Onshore wind: Truss and Johnson join group of rebel Tories calling for ban to be lifted
Former Prime Ministers Boris Johnson and Liz Truss have joined a growing challenge to the levelling up bill, urging the inclusion of measures to make onshore wind development easier in the UK.
An amendment to the Levelling Up and Regeneration Bill was first tabled earlier this week by Simon Clarke, the Conservative MP for Middlesborough South and East Cleveland, in a bid to end the de facto ban on new onshore wind. It has gained the backing of more than 20 Conservative MPs, with Clarke confirming the support of Johnson and Truss earlier today (25 November).
Clarke’s amendment would oblige the UK Government to alter planning rules for onshore wind farms within six months of the bill passing into law. These changes would permit onshore wind in communities where there is a high level of support. It has been extremely challenging to develop new onshore wind farms in the UK since 2014, due to a tightening of planning restrictions under then-Prime Minister David Cameron.
The Government did add onshore wind back into the Contracts for Difference (CfD) auction rounds’ eligibility criteria in 2020 under Johnson but planning restrictions were kept in place. Hence, it is very significant that Johnson is backing Clarke’s amendment.
Truss has repeatedly stated that she would support more onshore wind development despite her opposition to solar farms, particularly on agricultural land.
Clarke has stated that his amendment would result in a “pro-growth, pro-green policy at a time when we need both”. The UK Government is notably undertaking a review of its pathway to net-zero at present, in recognition of the fact that its current Net-Zero Strategy is unlawful and given Truss’s wish for a “pro-business, pro-growth, economically efficient” approach. Chris Skidmore MP is heading up this review.
Also of note is the fact that the UK published a new Energy Security Strategy this spring, headlined by a pledge for 95% of Britain’s electricity generation mix to be from low-carbon sources by 2030, rising to 100% by 2035. There was precious little support for onshore wind or solar, despite major capacity target increases for offshore wind, nuclear and hydrogen, plus a swathe of measures designed to boost North Sea oil and gas production.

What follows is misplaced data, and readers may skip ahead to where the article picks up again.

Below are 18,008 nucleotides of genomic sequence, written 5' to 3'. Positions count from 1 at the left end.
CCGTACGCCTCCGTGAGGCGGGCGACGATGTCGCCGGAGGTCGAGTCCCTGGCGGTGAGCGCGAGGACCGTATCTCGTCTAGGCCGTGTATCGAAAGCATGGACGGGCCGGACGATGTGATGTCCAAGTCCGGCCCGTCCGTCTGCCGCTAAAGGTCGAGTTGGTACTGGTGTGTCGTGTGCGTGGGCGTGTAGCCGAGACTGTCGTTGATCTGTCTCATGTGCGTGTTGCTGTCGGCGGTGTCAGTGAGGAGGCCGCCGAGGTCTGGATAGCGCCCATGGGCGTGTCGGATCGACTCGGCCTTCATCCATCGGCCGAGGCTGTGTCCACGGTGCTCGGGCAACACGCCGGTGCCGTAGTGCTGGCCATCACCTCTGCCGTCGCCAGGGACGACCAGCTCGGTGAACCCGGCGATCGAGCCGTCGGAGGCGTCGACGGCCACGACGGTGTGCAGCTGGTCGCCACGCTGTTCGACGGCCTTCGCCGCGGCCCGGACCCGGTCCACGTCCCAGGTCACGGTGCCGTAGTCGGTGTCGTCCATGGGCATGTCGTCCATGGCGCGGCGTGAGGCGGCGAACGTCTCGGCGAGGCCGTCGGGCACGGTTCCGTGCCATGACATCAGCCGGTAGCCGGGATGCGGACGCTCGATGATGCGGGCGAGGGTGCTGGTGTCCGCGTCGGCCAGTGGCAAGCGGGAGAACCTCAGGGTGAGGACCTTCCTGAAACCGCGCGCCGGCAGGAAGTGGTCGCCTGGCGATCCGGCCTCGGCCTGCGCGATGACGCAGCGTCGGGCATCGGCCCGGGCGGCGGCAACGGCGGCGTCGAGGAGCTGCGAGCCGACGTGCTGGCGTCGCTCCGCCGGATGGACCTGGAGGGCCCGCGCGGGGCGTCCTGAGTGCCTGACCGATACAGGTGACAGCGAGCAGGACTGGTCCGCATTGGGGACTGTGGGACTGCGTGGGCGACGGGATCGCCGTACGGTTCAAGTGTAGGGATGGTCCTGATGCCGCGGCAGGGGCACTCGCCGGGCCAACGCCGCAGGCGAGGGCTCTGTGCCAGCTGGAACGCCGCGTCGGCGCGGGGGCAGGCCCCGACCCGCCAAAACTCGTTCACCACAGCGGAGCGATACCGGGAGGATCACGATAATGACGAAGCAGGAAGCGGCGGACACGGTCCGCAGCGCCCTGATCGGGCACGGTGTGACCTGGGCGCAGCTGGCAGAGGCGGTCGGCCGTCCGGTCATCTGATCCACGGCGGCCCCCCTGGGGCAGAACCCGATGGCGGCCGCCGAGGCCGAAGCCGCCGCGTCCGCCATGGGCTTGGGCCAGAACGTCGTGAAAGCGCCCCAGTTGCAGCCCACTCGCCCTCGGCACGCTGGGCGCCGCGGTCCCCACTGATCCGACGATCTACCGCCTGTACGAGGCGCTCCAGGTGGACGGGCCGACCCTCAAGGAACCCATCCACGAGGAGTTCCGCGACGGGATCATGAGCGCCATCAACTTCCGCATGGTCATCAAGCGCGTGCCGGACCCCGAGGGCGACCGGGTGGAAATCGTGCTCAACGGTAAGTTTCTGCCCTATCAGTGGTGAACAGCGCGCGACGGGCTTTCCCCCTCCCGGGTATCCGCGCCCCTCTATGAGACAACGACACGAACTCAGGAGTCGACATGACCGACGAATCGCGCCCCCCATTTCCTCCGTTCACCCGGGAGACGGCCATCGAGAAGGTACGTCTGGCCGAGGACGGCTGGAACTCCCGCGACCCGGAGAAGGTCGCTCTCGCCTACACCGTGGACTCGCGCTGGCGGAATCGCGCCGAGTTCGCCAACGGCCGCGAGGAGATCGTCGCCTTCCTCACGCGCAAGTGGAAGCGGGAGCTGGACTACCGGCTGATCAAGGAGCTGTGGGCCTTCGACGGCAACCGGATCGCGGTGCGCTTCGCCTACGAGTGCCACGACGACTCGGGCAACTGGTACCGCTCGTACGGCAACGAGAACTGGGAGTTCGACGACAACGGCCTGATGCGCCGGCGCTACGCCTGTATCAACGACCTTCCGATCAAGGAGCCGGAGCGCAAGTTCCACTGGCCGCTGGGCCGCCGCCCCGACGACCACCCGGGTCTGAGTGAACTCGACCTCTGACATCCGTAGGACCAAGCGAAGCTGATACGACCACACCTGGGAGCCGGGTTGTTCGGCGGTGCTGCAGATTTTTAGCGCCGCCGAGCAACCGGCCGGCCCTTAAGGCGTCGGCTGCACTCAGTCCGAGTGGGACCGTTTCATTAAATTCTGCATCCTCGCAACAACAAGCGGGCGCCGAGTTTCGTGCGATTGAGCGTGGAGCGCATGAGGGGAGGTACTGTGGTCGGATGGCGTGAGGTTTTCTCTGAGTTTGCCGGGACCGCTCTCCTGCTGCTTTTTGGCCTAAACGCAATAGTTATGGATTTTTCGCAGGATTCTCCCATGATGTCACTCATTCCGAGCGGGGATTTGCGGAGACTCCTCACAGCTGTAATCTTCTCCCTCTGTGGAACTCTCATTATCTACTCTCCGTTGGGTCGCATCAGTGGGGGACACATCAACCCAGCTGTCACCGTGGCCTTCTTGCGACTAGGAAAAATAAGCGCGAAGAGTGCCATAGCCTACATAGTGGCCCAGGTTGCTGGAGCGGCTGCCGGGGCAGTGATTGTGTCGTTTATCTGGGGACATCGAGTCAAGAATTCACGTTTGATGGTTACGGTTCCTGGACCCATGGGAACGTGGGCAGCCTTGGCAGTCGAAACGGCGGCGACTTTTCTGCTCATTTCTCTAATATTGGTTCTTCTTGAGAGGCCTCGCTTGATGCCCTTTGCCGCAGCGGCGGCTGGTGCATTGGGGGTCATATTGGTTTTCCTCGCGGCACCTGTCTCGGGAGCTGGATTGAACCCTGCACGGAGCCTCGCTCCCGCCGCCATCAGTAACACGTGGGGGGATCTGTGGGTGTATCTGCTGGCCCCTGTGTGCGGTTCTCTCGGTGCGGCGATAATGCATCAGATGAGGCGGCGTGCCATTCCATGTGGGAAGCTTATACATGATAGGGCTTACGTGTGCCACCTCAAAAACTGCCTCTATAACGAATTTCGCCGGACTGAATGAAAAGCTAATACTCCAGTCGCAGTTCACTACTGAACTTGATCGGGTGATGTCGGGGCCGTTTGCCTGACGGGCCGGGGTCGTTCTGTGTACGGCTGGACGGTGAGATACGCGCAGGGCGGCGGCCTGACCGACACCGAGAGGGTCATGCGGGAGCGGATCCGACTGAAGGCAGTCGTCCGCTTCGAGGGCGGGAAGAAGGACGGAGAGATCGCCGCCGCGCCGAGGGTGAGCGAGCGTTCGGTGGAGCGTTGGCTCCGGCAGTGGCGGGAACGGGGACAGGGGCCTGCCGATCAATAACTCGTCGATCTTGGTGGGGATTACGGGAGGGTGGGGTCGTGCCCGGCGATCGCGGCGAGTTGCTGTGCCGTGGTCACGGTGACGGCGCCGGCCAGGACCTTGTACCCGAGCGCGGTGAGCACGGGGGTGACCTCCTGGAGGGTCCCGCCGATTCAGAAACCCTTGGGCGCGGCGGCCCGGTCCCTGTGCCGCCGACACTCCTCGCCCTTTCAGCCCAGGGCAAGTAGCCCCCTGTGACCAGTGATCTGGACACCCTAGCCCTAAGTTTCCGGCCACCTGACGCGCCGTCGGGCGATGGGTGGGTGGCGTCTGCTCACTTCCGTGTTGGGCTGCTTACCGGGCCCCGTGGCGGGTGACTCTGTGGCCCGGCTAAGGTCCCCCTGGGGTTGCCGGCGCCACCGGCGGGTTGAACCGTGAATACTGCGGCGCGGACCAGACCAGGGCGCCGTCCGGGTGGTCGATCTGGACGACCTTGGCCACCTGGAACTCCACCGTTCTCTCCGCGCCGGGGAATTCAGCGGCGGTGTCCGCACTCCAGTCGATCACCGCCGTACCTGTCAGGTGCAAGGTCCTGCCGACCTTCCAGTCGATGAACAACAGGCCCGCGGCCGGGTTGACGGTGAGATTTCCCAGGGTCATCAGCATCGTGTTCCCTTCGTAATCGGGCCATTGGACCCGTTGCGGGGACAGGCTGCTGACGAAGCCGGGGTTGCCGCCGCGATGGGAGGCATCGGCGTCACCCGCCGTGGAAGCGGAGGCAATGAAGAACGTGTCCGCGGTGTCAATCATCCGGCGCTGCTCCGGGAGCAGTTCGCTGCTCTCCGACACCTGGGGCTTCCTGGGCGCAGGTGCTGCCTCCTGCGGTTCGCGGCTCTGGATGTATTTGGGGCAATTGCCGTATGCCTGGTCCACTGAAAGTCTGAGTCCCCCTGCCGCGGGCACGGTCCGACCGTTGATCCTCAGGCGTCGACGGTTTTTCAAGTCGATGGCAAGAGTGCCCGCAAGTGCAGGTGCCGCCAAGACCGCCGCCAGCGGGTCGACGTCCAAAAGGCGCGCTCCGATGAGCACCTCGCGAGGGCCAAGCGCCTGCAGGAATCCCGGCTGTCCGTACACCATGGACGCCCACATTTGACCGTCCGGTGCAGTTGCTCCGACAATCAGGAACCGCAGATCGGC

Clarke has stated: “Whether or not to proceed with onshore wind [development] is a decision that should be made by local communities, rather than top-down from Westminster. It is the cheapest form of energy generation bar none. It will boost our energy security, help us on the path to net-zero and ease the cost-of-living squeeze just when we need it most.”
The Conservative Environment Network is supporting Clarke’s work here. Its Parliamentary Caucus now includes more than 100 Tory MPs.
The Levelling Up and Regeneration Bill was introduced in May and is currently in the report stage and third reading stage. The next meeting on the Bill will take place on Monday (28 November).
Another amendment that has caused drama this month was brought forward by former Environment Secretary Theresa Villiers. She, and around 50 other Tory MPs, want the Bill to include measures that would scrap mandatory housebuilding targets for local authorities in favour of an advisory-only measure.
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